In Arizona this past weekend,  I presented at workshops in a conference called “Excellence, 2018 School’s Out, Make It Count”. Along with presenting, I attended an excellent workshop called ” Boys and Girls Learn Differently.” The seminar centered on brain-based educational research and techniques that can be used in classrooms that help children learn better.  The workshop was fascinating.

Workshop Wrap-up

Male Brains

Male brains learn differently according to studies. In male brains, a large part of the cerebral cortex is designated to the spatial and mechanical functioning.  According to the research males learn better with movement and pictures rather than just words.

Female Brains

The cerebral cortex is responsible for all our mental and motor functions such as memory, attention thought, and language. Scans show that female brains have more extensive areas in the cerebral cortex dedicated to verbal functions. Also, studies show that hippocampus develops earlier for females and is significantly larger in women than men.  This developmental advantage can profoundly affect vocabulary and writing for females.

Biochemical Differences

Boys and girls have biochemical differences. Girls have higher levels of serotonin and oxytocin. These hormones play a critical role in promoting a sense of calm and happiness. Young boys are more likely to fidget and act impulsively because of these hormonal differences.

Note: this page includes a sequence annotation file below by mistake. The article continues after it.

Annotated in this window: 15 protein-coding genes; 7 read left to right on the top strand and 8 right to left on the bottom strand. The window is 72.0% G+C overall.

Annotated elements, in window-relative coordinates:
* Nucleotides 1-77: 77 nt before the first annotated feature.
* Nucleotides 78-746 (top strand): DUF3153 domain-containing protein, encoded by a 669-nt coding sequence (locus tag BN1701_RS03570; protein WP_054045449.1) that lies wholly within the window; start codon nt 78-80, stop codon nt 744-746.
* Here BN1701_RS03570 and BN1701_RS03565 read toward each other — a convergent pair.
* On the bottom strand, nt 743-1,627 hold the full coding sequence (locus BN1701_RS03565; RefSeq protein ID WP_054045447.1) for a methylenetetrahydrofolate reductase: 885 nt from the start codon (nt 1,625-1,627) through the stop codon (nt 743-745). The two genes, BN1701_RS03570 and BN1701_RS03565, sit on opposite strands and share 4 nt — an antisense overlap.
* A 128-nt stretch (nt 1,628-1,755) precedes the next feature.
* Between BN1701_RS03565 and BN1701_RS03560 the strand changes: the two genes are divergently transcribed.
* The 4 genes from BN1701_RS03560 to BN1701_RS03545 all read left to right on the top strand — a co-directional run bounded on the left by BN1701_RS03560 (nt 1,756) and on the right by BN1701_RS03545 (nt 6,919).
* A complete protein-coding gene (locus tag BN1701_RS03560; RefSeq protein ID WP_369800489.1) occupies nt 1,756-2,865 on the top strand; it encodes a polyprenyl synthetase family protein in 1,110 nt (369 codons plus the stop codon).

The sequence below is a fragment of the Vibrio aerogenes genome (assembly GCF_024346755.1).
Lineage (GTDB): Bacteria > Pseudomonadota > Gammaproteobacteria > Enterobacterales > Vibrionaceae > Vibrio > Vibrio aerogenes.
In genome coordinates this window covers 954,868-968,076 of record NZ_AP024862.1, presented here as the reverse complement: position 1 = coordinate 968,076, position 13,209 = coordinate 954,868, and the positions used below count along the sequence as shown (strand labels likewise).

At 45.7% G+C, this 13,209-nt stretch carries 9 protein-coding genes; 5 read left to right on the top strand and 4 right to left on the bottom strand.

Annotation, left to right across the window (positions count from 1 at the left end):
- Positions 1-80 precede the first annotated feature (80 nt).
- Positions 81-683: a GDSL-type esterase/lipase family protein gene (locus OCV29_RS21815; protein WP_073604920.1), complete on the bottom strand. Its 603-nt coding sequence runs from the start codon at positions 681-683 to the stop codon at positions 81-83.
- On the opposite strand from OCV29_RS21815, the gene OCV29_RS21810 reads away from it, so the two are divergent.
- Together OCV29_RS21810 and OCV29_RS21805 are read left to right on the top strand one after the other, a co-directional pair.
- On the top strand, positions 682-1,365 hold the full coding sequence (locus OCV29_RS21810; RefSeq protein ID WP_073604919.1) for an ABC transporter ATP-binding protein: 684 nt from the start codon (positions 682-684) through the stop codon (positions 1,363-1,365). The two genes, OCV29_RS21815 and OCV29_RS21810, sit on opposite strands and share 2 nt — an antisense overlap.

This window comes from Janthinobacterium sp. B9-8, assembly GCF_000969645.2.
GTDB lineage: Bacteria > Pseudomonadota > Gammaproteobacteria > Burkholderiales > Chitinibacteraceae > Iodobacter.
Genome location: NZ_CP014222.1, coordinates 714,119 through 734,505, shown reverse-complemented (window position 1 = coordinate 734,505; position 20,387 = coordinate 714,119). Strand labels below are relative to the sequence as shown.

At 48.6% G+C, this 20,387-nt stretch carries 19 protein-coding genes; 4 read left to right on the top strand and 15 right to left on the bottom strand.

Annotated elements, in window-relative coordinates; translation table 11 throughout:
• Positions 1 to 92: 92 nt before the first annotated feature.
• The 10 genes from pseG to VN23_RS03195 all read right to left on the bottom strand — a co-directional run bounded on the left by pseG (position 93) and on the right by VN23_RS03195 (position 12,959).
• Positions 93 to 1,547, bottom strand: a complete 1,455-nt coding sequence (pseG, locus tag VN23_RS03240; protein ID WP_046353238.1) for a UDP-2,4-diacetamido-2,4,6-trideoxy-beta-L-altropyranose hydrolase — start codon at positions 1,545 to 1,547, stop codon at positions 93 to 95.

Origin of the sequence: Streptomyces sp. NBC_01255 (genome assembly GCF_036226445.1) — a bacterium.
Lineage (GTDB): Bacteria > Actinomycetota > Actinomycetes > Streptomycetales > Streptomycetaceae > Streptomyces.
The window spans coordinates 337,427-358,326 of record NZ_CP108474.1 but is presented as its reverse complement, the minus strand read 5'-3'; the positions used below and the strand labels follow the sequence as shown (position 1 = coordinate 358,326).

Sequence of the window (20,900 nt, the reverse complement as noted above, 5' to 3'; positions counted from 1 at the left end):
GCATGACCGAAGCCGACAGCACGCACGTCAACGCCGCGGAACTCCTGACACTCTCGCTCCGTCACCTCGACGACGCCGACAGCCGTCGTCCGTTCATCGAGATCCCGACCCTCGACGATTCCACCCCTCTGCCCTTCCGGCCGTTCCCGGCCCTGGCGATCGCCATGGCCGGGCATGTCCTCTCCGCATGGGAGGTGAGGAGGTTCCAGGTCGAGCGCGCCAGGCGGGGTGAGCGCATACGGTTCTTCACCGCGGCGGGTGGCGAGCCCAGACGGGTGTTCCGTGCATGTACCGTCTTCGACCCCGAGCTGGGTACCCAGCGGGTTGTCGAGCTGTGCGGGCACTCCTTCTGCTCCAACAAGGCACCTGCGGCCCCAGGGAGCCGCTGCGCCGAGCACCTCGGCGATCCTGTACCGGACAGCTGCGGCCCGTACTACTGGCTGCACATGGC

Things to keep in mind when teaching boys and girls.

Teaching Elementary Boys

● Use manipulatives to promote fine motor development.
● Make lessons experiential and kinesthetic.
● Keep verbal instructions to no more than one minute.
● Personalize the student’s desk, coat rack, and cubby to increase his sense of attachment.
● Use male mentors and role models, such as fathers, grandfathers, or other male volunteers.

Teaching Elementary Girls

● Play physical games to promote gross motor skills.
● Use water and sand tables to promote science in a spatial venue.
● Use lots of puzzles to foster perceptual learning.
● Form working groups and teams to promote leadership roles and negotiation skills.
● Use manipulatives to teach math.
● Verbally encourage the hidden high energy of the quieter girls.

The more experienced I gained while working with children I recognized that boys and girls do learn differently. Now that science has proven it, the data that can help us effectively find solutions to many of the road blocks of meeting each student needs. Of course, generalized gender differences may not apply in every situation, but altering the learning experiences to improve education for all students.

If you are excited about learning more about how girls and boys learn differently you might want to read:

http://www.ascd.org/publications/educational-leadership/nov04/vol62/num03/With-Boys-and-Girls-in-Mind.aspx

With Boys and Girls in Mind by Michael Gurian and Kathy Stevens
November 2004 | Volume 62 | Number 3
Closing Achievement Gaps Pages 21-26

 

Tiana Brown is the Assistant Director of the Norwalk Housing Authority’s Learning Centers